Buried treasure: Ship's skeleton emerges at Washaway Beach
What appears to be a buried shipwreck is being exposed by the rapid erosion at Washaway Beach south of Grayland on the Pacific Coast. Some think the remains could be part of the Canadian Exporter, a lumber-loaded freighter that broke in two in 1921.
Seattle Times staff reporter
GRAYLAND, Pacific County — For more than a century, the Pacific Ocean has clawed away at Washaway Beach, a 2-mile stretch of eroding coastline just south of Grayland.
With nature claiming so much, it seemed only fair that it offer something in return. Now it has — the buried wreckage of an old vessel revealing more of itself with every outgoing tide.
"Nobody knew it was there," said Michael Stovall, a Westport resident who first noticed a plank poking out of a short cliff wall in the last days of December. "Now it's poking its head out and giving everybody a little bit of excitement."
A year ago, this panoply of massive timbers, rusty metal rods and wooden rivets was hidden under 9 feet of tree-covered land one-half mile off Highway 105. Now, some of those trees are strewed over this once-buried treasure jutting out of the receding hillside.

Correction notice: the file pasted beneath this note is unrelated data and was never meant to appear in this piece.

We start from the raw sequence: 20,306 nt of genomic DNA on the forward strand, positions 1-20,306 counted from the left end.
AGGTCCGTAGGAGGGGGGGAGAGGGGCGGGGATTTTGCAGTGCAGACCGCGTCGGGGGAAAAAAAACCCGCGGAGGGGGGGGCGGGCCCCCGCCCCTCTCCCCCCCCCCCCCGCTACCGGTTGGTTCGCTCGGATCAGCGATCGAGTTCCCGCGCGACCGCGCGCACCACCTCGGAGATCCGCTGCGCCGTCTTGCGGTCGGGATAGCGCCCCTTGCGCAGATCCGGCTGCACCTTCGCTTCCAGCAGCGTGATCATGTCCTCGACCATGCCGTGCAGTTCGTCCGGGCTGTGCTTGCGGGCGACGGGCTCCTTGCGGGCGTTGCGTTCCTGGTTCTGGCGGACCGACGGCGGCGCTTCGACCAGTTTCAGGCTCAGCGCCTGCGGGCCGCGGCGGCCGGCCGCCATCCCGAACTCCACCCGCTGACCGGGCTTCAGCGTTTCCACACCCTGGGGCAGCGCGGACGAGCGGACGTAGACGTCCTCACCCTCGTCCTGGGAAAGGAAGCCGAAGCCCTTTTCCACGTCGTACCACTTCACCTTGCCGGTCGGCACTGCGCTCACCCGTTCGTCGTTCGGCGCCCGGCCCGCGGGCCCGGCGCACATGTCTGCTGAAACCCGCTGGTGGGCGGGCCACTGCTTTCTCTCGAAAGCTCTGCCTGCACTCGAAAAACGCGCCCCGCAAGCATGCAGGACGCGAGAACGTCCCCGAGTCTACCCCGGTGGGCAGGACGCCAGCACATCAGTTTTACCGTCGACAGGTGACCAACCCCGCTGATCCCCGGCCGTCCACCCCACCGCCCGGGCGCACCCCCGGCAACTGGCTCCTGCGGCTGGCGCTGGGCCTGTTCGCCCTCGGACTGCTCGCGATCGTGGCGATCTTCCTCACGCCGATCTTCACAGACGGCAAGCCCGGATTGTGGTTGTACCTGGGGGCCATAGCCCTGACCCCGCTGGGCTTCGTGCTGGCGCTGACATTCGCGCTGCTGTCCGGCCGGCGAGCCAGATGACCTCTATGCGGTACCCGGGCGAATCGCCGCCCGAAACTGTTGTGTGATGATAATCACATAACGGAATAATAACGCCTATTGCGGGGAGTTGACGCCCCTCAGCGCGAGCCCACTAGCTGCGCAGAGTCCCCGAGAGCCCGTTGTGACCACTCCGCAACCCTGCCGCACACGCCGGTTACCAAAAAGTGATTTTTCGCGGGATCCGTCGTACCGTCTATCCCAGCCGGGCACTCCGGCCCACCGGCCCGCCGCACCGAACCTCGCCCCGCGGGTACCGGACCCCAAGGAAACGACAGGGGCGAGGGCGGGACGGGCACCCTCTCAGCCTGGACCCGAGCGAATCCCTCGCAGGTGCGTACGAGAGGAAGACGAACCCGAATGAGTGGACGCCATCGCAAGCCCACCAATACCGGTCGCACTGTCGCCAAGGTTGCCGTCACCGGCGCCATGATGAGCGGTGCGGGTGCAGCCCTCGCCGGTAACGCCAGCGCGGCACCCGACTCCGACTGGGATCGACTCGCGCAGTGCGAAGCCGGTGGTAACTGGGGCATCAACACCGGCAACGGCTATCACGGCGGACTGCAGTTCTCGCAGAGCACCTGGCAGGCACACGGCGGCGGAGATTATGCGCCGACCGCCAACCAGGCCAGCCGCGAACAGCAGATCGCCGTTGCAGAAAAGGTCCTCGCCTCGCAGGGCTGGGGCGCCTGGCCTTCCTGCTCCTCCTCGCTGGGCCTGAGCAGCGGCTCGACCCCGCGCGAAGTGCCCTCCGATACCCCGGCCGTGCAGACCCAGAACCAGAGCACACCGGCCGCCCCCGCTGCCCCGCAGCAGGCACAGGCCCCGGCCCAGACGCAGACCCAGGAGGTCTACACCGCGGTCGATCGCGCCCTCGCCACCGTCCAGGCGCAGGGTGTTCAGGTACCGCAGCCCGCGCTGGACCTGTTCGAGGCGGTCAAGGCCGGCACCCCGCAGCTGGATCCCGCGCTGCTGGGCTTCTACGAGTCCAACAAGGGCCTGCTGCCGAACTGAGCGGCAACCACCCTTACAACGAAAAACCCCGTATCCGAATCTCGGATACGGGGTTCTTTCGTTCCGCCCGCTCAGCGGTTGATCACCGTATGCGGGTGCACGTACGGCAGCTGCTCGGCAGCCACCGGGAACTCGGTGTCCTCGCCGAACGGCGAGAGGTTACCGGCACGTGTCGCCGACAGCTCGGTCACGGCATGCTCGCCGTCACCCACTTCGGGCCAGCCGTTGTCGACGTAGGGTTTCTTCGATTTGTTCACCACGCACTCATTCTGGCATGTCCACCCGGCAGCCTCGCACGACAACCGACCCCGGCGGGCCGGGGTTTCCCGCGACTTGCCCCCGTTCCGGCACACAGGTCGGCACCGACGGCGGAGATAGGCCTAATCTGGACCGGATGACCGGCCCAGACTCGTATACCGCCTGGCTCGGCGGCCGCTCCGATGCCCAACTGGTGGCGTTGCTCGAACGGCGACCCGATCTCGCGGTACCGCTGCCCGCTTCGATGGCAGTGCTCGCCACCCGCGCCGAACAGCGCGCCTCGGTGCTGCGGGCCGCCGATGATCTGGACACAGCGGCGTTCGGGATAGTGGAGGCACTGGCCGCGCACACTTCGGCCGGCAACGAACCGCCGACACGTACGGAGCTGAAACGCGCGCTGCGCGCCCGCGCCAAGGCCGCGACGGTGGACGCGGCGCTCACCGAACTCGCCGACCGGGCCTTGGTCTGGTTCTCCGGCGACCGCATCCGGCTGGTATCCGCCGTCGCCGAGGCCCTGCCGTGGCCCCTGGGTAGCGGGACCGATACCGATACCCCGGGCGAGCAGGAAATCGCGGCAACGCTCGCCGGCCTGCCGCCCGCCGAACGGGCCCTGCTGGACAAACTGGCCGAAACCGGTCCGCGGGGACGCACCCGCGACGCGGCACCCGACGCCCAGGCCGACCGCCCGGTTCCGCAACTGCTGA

As of Thursday, Vern Coverdale, a retired diesel mechanic in Westport, pegged the exposed wreckage at 125 feet long. "I stepped it off this morning," he said. "It's the lower bilge area, the ribs and main keel line, all big stuff."
But whose treasure is it? Good question.
According to maritime experts and others, the wreckage could be part of the Canadian Exporter, a freighter that broke in two in August 1921 while carrying 3 million board feet of lumber and 200 tons of general cargo, as noted in a contemporary issue of American Shipping magazine. If so, the remains could belong to whoever bought salvage rights, or to a private landowner, or to the state.